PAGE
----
Pentagon spokesman Jonathan Hoffman confirmed the Ain Asad air base and another facility in Erbil were targeted in the attack at about 1.30am (9.30am AEDT).
Reports of casualties vary wildly. One source said early indications were of no US casualties, while other US officials declined to comment.
Iranian state television claimed 80 “American terrorists” had been killed and US helicopters and military equipment damaged. It did not provide evidence of how it obtained that information.
On Twitter, US President Donald Trump said initial assessments of were: “So far, so good!”.
“All is well!” Trump, who in December 2018 visited one of the targeted sites in Iraq, Ain Asad air base, tweeted.
While some analysts predicted a US response to the attack, no action had been taken at the time of writing.
A bullish Republican Senator Lindsey Graham, speaking on Fox News in the US following the incident, said he had “just got off the phone” with Trump and said if Iran continues with “this crap” they are “going to wake up one day out of the oil business.”
“This was an act of war, Sean, by any reasonable definition,” Graham continued, before declaring that “the President has all the authority he needs under Article II to respond. How he responds is yet to be determined.”
Iran’s Revolutionary Guards advised the United States to withdraw its troops from the region to prevent more deaths and warned US allies including Israel not to allow attacks from their territories.
A day earlier, Iraq’s outgoing Prime Minister Adel Abdul-Mahdi reiterated his plea for US troops to leave the country after the nation’s parliament held a successful vote to that effect.
Prime Minister Scott Morrison said he had been told all Australian diplomatic and defence personnel in Iraq were safe but he warned the situation was “very fluid” and the government was in contact with the Trump administration.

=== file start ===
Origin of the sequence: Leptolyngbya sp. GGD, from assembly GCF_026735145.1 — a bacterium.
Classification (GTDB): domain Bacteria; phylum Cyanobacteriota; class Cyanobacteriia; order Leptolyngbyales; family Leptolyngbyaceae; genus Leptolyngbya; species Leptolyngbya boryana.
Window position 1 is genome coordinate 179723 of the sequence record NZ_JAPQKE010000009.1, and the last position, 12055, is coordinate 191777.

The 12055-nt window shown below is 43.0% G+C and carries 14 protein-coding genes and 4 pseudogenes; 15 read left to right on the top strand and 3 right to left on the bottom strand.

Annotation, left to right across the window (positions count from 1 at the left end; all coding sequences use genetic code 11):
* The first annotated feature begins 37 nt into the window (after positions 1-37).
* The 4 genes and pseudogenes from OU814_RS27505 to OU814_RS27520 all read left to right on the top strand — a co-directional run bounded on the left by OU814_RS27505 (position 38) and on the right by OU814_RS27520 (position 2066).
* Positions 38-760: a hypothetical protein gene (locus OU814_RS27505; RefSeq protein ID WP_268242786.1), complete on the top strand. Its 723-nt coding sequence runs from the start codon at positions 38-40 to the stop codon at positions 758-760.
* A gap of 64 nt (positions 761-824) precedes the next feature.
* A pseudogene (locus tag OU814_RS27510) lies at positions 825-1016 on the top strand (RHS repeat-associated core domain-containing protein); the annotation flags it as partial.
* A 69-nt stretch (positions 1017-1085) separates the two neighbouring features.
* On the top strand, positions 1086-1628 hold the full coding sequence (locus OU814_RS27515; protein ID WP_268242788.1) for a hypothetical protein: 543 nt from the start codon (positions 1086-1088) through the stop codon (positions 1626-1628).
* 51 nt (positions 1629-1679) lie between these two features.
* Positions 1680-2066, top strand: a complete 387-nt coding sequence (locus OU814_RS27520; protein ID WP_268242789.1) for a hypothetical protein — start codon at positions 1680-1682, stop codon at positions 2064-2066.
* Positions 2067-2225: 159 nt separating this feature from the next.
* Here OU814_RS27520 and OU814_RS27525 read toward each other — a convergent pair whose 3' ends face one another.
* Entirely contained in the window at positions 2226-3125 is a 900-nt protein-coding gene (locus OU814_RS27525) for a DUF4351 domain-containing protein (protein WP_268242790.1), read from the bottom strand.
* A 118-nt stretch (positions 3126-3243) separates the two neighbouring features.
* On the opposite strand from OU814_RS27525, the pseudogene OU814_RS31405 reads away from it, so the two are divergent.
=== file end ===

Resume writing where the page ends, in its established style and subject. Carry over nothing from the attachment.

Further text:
Iranian television reported an official in the office of Supreme Leader Ayatollah Ali Khamenei as saying the missile attacks were the “weakest” of several retaliation scenarios. It quoted another source saying Iran had 100 other potential targets in its sights.
Asian stock markets, which had been roiled by the attack, pared some of their losses after the tweets from Trump. US crude prices also retreated after surging almost 5 per cent on worries any conflict could cut oil supplies.
Suhail Mazrouei, the oil minister of the United Arab Emirates, a member of the Organisation of the Petroleum Exporting Countries, said the latest events should not be exaggerated. He said there was no global crude shortage and OPEC would respond to any need.
The US Federal Aviation Administration said it would ban US airlines from operating in the airspace over Iraq, Iran, the Gulf and the Gulf of Oman. Other national airlines also issued warnings about flying over the region.
Australian airline Qantas confirmed on Wednesday it would also reroute flights to avoid airspace near Iran.
In an apparently unrelated incident, a Ukrainian airliner carrying more than 160 people crashed in Iran on Wednesday, killing all those on board, due to technical problems soon after taking off from Tehran’s Imam Khomeini airport, Iranian media and Ukrainian officials said.
Qassem Soleimani, whose killing last week raised fears of a wider war in the Middle East, was a pivotal figure in orchestrating Iran’s long-standing campaign to drive US forces out of Iraq. He was responsible for building up Tehran’s network of proxy armies across the Middle East.
He was a national hero to many Iranians but viewed as a dangerous villain by Western governments opposed to Iran’s arc of influence running across the Levant and into the Gulf region.
US officials have said Soleimani was killed because of intelligence indicating forces under his command planned attacks on US targets in the region, but they have not provided evidence.
Before Soleimani was buried his body was taken on a tour of cities in Iraq and Iran, drawing huge crowds, often chanting “Death to America”.
His burial on Tuesday was delayed after a stampede that killed at least 56 people, Fars news agency reported.
Iran TV reported Soleimani was buried after the Iranian missile attacks. “His revenge was taken and now he can rest in peace,” it said.
The missiles were launched on Wednesday at the same time of the day that he was killed on Friday. He was buried in the “martyrs section” of a cemetery in his hometown of Kerman.
More than 5000 US troops remain in Iraq along with other foreign forces as part of a coalition that has trained and backed up Iraqi security forces against the threat of Islamic State militants.
with Reuters, AP